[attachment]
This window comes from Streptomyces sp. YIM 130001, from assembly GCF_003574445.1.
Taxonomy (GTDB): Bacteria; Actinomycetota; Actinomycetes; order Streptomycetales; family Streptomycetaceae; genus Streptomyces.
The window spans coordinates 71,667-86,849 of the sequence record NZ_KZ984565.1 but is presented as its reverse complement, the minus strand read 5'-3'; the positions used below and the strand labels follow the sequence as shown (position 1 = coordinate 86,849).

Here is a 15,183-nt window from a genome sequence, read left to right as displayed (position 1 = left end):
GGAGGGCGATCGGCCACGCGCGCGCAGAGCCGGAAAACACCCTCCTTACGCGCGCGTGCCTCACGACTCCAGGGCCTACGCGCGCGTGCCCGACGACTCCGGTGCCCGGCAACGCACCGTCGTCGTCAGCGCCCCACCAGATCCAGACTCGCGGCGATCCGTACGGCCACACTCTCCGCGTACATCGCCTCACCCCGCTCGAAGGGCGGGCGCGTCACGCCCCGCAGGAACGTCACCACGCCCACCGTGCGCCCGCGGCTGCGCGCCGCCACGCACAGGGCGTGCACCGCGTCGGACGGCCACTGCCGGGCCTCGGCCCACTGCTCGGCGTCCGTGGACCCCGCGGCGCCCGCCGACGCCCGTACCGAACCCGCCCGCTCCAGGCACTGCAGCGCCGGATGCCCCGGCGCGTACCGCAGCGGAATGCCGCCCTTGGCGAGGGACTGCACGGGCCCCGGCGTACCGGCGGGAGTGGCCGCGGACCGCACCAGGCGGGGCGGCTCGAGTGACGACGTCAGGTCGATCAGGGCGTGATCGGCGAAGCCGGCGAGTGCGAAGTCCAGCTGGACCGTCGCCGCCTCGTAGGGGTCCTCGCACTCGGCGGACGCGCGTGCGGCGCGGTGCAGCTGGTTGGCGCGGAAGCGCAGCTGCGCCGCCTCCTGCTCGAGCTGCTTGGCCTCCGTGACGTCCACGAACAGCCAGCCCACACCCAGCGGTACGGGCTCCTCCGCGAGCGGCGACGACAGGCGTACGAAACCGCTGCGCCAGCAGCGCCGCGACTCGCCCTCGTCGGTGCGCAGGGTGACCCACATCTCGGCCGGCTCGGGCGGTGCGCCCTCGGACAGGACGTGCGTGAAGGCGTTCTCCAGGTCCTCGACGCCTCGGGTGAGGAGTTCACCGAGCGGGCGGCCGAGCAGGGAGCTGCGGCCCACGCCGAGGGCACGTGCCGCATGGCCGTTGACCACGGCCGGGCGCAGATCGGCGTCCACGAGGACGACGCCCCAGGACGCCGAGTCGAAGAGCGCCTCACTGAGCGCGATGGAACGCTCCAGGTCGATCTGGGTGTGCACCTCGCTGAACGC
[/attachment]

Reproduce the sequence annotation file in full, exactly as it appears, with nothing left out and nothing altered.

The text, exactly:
This window comes from Streptomyces sp. YIM 130001, from assembly GCF_003574445.1.
Taxonomy (GTDB): Bacteria; Actinomycetota; Actinomycetes; order Streptomycetales; family Streptomycetaceae; genus Streptomyces.
The window spans coordinates 71,667-86,849 of the sequence record NZ_KZ984565.1 but is presented as its reverse complement, the minus strand read 5'-3'; the positions used below and the strand labels follow the sequence as shown (position 1 = coordinate 86,849).

Here is a 15,183-nt window from a genome sequence, read left to right as displayed (position 1 = left end):
GGAGGGCGATCGGCCACGCGCGCGCAGAGCCGGAAAACACCCTCCTTACGCGCGCGTGCCTCACGACTCCAGGGCCTACGCGCGCGTGCCCGACGACTCCGGTGCCCGGCAACGCACCGTCGTCGTCAGCGCCCCACCAGATCCAGACTCGCGGCGATCCGTACGGCCACACTCTCCGCGTACATCGCCTCACCCCGCTCGAAGGGCGGGCGCGTCACGCCCCGCAGGAACGTCACCACGCCCACCGTGCGCCCGCGGCTGCGCGCCGCCACGCACAGGGCGTGCACCGCGTCGGACGGCCACTGCCGGGCCTCGGCCCACTGCTCGGCGTCCGTGGACCCCGCGGCGCCCGCCGACGCCCGTACCGAACCCGCCCGCTCCAGGCACTGCAGCGCCGGATGCCCCGGCGCGTACCGCAGCGGAATGCCGCCCTTGGCGAGGGACTGCACGGGCCCCGGCGTACCGGCGGGAGTGGCCGCGGACCGCACCAGGCGGGGCGGCTCGAGTGACGACGTCAGGTCGATCAGGGCGTGATCGGCGAAGCCGGCGAGTGCGAAGTCCAGCTGGACCGTCGCCGCCTCGTAGGGGTCCTCGCACTCGGCGGACGCGCGTGCGGCGCGGTGCAGCTGGTTGGCGCGGAAGCGCAGCTGCGCCGCCTCCTGCTCGAGCTGCTTGGCCTCCGTGACGTCCACGAACAGCCAGCCCACACCCAGCGGTACGGGCTCCTCCGCGAGCGGCGACGACAGGCGTACGAAACCGCTGCGCCAGCAGCGCCGCGACTCGCCCTCGTCGGTGCGCAGGGTGACCCACATCTCGGCCGGCTCGGGCGGTGCGCCCTCGGACAGGACGTGCGTGAAGGCGTTCTCCAGGTCCTCGACGCCTCGGGTGAGGAGTTCACCGAGCGGGCGGCCGAGCAGGGAGCTGCGGCCCACGCCGAGGGCACGTGCCGCATGGCCGTTGACCACGGCCGGGCGCAGATCGGCGTCCACGAGGACGACGCCCCAGGACGCCGAGTCGAAGAGCGCCTCACTGAGCGCGATGGAACGCTCCAGGTCGATCTGGGTGTGCACCTCGCTGAACGC